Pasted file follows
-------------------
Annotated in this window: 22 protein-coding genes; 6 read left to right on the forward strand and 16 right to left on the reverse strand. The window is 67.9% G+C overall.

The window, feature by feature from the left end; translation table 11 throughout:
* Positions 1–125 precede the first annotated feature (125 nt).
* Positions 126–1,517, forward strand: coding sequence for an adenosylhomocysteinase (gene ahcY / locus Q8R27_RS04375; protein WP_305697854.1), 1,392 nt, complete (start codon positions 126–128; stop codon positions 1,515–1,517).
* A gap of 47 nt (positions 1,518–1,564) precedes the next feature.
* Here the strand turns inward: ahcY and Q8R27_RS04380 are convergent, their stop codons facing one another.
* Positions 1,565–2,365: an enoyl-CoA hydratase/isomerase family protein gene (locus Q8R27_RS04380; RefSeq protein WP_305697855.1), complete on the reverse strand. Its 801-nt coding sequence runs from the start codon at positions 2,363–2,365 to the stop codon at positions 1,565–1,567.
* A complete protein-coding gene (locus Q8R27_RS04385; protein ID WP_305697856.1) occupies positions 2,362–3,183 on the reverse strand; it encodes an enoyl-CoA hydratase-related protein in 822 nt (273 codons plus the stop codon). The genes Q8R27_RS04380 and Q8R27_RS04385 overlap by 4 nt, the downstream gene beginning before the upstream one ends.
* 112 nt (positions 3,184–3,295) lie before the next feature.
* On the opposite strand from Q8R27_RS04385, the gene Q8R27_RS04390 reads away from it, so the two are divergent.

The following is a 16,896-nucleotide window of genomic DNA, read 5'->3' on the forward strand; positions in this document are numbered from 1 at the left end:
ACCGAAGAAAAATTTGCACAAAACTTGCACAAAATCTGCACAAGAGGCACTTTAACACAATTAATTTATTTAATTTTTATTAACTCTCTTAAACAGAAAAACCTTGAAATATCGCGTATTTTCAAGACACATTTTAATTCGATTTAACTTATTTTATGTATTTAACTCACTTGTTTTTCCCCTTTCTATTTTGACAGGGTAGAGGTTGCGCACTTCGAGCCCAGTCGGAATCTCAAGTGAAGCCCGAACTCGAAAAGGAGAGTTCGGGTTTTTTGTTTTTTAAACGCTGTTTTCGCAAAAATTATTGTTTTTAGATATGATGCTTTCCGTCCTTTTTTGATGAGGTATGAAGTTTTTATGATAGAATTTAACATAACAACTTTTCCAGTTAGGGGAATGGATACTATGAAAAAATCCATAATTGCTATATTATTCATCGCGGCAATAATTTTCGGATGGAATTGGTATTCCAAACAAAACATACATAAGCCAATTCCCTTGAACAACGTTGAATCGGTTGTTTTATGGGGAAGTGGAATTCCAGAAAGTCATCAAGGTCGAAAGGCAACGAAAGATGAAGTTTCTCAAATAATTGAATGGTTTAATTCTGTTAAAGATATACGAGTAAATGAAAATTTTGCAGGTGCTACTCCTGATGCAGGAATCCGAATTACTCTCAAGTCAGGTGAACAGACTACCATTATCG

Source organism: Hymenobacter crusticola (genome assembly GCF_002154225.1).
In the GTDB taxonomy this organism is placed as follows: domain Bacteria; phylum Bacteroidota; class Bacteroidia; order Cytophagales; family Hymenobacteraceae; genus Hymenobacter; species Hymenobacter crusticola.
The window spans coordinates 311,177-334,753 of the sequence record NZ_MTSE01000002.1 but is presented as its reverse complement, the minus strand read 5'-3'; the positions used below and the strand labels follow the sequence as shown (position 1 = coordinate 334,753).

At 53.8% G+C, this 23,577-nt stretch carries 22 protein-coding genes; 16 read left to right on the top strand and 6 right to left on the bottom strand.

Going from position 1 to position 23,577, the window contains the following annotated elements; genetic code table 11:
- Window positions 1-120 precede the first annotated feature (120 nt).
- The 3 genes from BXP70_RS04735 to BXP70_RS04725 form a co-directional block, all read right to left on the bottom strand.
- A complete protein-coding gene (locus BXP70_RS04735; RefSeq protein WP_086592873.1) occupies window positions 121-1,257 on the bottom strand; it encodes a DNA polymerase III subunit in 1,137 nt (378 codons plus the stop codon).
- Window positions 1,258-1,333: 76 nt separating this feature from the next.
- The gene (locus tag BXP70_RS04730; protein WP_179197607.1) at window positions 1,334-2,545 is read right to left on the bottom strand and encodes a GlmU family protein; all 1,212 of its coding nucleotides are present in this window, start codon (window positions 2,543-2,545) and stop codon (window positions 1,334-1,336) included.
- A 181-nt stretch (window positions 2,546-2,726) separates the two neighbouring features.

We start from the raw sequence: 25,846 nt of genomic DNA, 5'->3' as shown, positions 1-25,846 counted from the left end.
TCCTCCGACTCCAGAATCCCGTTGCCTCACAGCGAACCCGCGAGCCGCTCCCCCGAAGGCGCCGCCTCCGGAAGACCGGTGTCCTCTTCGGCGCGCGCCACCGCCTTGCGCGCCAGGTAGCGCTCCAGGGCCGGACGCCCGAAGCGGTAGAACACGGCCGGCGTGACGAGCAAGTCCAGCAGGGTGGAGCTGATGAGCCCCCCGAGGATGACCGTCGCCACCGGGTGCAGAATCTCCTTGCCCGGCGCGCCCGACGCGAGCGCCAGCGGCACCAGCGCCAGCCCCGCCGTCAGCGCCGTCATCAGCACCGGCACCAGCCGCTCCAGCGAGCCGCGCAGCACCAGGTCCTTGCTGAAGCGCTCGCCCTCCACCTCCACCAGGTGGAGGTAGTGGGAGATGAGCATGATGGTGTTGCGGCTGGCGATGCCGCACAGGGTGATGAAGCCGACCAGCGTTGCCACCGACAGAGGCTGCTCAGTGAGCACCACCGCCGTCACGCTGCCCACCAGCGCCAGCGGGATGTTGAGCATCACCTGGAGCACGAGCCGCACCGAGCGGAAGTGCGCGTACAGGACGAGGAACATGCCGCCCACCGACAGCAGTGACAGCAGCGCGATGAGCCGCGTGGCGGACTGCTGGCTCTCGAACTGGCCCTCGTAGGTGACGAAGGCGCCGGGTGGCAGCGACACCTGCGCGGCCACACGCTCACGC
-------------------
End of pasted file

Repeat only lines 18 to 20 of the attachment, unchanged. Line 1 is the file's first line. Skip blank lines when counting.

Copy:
- Window positions 1-120 precede the first annotated feature (120 nt).
- The 3 genes from BXP70_RS04735 to BXP70_RS04725 form a co-directional block, all read right to left on the bottom strand.
- A complete protein-coding gene (locus BXP70_RS04735; RefSeq protein WP_086592873.1) occupies window positions 121-1,257 on the bottom strand; it encodes a DNA polymerase III subunit in 1,137 nt (378 codons plus the stop codon).